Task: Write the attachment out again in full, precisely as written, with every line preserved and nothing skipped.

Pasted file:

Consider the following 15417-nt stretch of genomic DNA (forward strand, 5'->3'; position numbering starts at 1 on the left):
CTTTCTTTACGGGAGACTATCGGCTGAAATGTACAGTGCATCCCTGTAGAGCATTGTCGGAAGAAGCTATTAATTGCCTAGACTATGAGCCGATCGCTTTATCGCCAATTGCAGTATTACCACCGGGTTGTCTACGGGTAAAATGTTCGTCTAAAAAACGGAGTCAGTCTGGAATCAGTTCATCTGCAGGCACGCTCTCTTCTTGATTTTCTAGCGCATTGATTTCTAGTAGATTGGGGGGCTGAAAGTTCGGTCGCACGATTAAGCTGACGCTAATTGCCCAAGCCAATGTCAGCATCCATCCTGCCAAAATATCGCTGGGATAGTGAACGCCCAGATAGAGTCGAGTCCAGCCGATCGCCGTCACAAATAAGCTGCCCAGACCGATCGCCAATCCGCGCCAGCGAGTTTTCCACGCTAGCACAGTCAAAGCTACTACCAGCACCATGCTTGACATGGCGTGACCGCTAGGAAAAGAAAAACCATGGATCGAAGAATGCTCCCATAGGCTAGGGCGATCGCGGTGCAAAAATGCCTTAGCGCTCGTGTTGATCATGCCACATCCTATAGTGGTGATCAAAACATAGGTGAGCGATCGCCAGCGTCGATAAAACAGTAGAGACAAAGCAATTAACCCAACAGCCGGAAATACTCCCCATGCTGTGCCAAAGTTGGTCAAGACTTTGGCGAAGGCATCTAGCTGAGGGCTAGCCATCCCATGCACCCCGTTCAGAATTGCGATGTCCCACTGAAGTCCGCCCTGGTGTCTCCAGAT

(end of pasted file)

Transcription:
Consider the following 15417-nt stretch of genomic DNA (forward strand, 5'->3'; position numbering starts at 1 on the left):
CTTTCTTTACGGGAGACTATCGGCTGAAATGTACAGTGCATCCCTGTAGAGCATTGTCGGAAGAAGCTATTAATTGCCTAGACTATGAGCCGATCGCTTTATCGCCAATTGCAGTATTACCACCGGGTTGTCTACGGGTAAAATGTTCGTCTAAAAAACGGAGTCAGTCTGGAATCAGTTCATCTGCAGGCACGCTCTCTTCTTGATTTTCTAGCGCATTGATTTCTAGTAGATTGGGGGGCTGAAAGTTCGGTCGCACGATTAAGCTGACGCTAATTGCCCAAGCCAATGTCAGCATCCATCCTGCCAAAATATCGCTGGGATAGTGAACGCCCAGATAGAGTCGAGTCCAGCCGATCGCCGTCACAAATAAGCTGCCCAGACCGATCGCCAATCCGCGCCAGCGAGTTTTCCACGCTAGCACAGTCAAAGCTACTACCAGCACCATGCTTGACATGGCGTGACCGCTAGGAAAAGAAAAACCATGGATCGAAGAATGCTCCCATAGGCTAGGGCGATCGCGGTGCAAAAATGCCTTAGCGCTCGTGTTGATCATGCCACATCCTATAGTGGTGATCAAAACATAGGTGAGCGATCGCCAGCGTCGATAAAACAGTAGAGACAAAGCAATTAACCCAACAGCCGGAAATACTCCCCATGCTGTGCCAAAGTTGGTCAAGACTTTGGCGAAGGCATCTAGCTGAGGGCTAGCCATCCCATGCACCCCGTTCAGAATTGCGATGTCCCACTGAAGTCCGCCCTGGTGTCTCCAGAT